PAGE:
IDEAS home Printed from https://ideas.repec.org/p/une/wpaper/2.html
   My bibliography  Save this paper

A Converging or Diverging World?

Author

Listed:
  • Bob Sutcliffe

Abstract

This paper discusses some of the problems of method and data in measuring world inequality. It describes some recent attempts to do so and produces its own estimates. There is no simple answer to the question of whether or not the world is becoming more unequal. If a variety of methods are employed and compared, a complex answer emerges, showing that inequality is both declining in some ways and increasing in others. However, there has clearly been an enormous, recent increase in the gap between the very rich and the very poor.

Suggested Citation

  • Bob Sutcliffe, 2005. "A Converging or Diverging World?," Working Papers 2, United Nations, Department of Economics and Social Affairs.
  • Handle: RePEc:une:wpaper:2
    as

    Download full text from publisher

    File URL: http://www.un.org/esa/desa/papers/2005/wp2_2005.pdf
    Download Restriction: no

    References listed on IDEAS

    as
    1. Quah, Danny T, 1996. "Twin Peaks: Growth and Convergence in Models of Distribution Dynamics," Economic Journal, Royal Economic Society, vol. 106(437), pages 1045-1055, July.
    2. Quah, Danny, 1996. "Twin peaks : growth and convergence in models of distribution dynamics," LSE Research Online Documents on Economics 2278, London School of Economics and Political Science, LSE Library.
    3. José Gabriel Palma, 2011. "National Inequality in the Era of Globalisation: What do Recent Data Tell Us?," Chapters,in: The Handbook of Globalisation, Second Edition, chapter 7 Edward Elgar Publishing.
    4. Xavier Sala-i-Martin, 2001. "The disturbing 'rise' of global income inequality," Economics Working Papers 616, Department of Economics and Business, Universitat Pompeu Fabra, revised Apr 2002.
    5. Xavier Sala-i-Martin, 2002. "The world distribution of income (estimated from individual country distributions)," Economics Working Papers 615, Department of Economics and Business, Universitat Pompeu Fabra, revised May 2002.
    6. Danny Quah, 1996. "Twin Peaks: Growth and Convergence in Models of Distribution Dynamics," CEP Discussion Papers dp0280, Centre for Economic Performance, LSE.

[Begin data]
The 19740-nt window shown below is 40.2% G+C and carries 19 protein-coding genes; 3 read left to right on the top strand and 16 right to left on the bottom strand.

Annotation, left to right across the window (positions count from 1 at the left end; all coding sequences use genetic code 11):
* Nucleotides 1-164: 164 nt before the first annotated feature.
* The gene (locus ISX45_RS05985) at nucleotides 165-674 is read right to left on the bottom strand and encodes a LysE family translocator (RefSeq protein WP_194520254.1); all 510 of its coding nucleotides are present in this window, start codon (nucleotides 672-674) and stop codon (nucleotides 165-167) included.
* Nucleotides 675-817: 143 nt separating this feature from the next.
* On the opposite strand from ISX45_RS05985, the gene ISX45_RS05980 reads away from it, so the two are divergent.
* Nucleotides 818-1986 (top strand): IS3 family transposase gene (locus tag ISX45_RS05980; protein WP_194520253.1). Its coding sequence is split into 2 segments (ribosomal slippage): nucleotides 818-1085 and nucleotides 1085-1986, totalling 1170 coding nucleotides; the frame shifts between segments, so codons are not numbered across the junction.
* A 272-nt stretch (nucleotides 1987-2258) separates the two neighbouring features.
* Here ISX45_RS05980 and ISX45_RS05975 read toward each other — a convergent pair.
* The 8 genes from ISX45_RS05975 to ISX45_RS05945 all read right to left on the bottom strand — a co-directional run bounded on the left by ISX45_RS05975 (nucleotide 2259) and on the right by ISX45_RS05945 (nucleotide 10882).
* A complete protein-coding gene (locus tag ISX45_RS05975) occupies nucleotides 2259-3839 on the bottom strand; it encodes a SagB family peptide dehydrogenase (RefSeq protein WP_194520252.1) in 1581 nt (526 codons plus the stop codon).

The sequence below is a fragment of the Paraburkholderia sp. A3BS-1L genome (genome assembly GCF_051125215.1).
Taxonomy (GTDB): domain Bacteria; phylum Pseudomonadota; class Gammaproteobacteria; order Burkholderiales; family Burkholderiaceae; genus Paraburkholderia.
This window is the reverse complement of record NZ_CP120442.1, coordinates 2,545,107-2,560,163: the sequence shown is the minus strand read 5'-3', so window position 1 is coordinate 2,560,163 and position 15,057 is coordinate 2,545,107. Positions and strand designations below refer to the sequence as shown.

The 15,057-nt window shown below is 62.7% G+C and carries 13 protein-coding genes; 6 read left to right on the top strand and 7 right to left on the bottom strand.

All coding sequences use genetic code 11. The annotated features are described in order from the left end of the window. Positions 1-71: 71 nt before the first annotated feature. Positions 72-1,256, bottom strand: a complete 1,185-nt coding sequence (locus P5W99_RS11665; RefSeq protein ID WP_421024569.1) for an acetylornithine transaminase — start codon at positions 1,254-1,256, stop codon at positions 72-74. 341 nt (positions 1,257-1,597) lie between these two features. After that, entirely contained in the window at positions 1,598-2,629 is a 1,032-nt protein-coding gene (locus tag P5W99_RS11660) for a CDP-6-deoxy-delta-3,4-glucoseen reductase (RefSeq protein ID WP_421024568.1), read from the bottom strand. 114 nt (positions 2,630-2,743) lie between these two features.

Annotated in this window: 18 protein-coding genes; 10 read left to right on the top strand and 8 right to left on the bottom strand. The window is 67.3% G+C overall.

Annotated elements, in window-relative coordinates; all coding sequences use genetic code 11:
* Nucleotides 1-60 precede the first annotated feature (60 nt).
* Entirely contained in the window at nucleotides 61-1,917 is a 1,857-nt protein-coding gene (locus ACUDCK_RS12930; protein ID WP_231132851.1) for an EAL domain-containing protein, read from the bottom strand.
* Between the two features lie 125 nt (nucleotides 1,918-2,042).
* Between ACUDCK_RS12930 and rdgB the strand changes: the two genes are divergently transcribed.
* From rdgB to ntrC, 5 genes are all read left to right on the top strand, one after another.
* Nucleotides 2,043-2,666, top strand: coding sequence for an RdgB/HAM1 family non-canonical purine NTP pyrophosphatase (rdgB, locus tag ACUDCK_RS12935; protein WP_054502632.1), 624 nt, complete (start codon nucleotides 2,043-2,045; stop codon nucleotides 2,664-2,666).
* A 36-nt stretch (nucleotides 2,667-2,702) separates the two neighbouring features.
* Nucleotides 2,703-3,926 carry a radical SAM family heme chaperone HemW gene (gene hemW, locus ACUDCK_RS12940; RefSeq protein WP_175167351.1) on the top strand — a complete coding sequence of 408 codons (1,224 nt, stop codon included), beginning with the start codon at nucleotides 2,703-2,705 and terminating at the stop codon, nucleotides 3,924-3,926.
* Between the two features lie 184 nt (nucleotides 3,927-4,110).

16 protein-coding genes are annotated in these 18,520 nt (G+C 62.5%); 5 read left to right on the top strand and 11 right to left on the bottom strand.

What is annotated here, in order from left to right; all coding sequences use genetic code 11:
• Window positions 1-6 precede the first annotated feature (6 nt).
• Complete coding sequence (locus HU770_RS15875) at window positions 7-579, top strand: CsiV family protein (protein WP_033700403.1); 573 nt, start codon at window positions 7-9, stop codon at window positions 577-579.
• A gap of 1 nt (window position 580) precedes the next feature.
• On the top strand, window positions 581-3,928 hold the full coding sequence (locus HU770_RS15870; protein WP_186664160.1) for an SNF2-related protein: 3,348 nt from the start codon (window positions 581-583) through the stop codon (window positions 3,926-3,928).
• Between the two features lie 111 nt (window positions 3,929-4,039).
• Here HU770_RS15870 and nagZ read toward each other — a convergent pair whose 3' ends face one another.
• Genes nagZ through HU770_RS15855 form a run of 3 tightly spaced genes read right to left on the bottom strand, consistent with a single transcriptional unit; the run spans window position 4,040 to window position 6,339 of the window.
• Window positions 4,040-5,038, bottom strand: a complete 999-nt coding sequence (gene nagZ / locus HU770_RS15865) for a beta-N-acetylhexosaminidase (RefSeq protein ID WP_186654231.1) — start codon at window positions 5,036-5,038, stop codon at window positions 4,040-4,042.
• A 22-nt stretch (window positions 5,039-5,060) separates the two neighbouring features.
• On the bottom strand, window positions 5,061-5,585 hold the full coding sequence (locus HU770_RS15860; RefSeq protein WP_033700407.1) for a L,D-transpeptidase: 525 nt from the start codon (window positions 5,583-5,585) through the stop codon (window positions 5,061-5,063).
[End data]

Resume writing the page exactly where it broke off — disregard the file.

7. Hatton, Timothy J. & Williamson, Jeffrey G., 1998. "The Age of Mass Migration: Causes and Economic Impact," OUP Catalogue, Oxford University Press, number 9780195116519.
    Full references (including those not matched with items on IDEAS)

    Citations

    Citations are extracted by the CitEc Project, subscribe to its RSS feed for this item.
    as


    Cited by:

    1. Oya, Carlos., 2010. "Rural inequality, wage employment and labour market formation in Africa : historical and micro-level evidence," ILO Working Papers 994582213402676, International Labour Organization.
    2. Ryan Higgitt, 2013. "Colonialism, Casteism and Development: South-South Cooperation as a ?New? Development Paradigm," Working Papers 112, International Policy Centre for Inclusive Growth.
    3. repec:ilo:ilowps:458221 is not listed on IDEAS
    4. Srinivas, Goli, 2014. "Demographic convergence and its linkage with health inequalities in India," MPRA Paper 79823, University Library of Munich, Germany, revised 05 Dec 2014.

    More about this item

    Keywords

    world inequality; poverty; wealth; globalization;

    JEL classification:

    • F - International Economics
    • D63 - Microeconomics - - Welfare Economics - - - Equity, Justice, Inequality, and Other Normative Criteria and Measurement

    NEP fields

    This paper has been announced in the following NEP Reports:

    Statistics

    Access and download statistics

    Corrections

    All material on this site has been provided by the respective publishers and authors. You can help correct errors and omissions. When requesting a correction, please mention this item's handle: RePEc:une:wpaper:2. See general information about how to correct material in RePEc.

    For technical questions regarding this item, or to correct its authors, title, abstract, bibliographic or download information, contact: (Aimee Gao). General contact details of provider: http://edirc.repec.org/data/desunus.html .

    If you have authored this item and are not yet registered with RePEc, we encourage you to do it here. This allows to link your profile to this item. It also allows you to accept potential citations to this item that we are uncertain about.

    If CitEc recognized a reference but did not link an item in RePEc to it, you can help with this form .

    If you know of missing items citing this one, you can help us creating those links by adding the relevant references in the same way as above, for each refering item. If you are a registered author of this item, you may also want to check the "citations" tab in your RePEc Author Service profile, as there may be some citations waiting for confirmation.

    Please note that corrections may take a couple of weeks to filter through the various RePEc services.

    IDEAS is a RePEc service hosted by the Research Division of the Federal Reserve Bank of St. Louis . RePEc uses bibliographic data supplied by the respective publishers.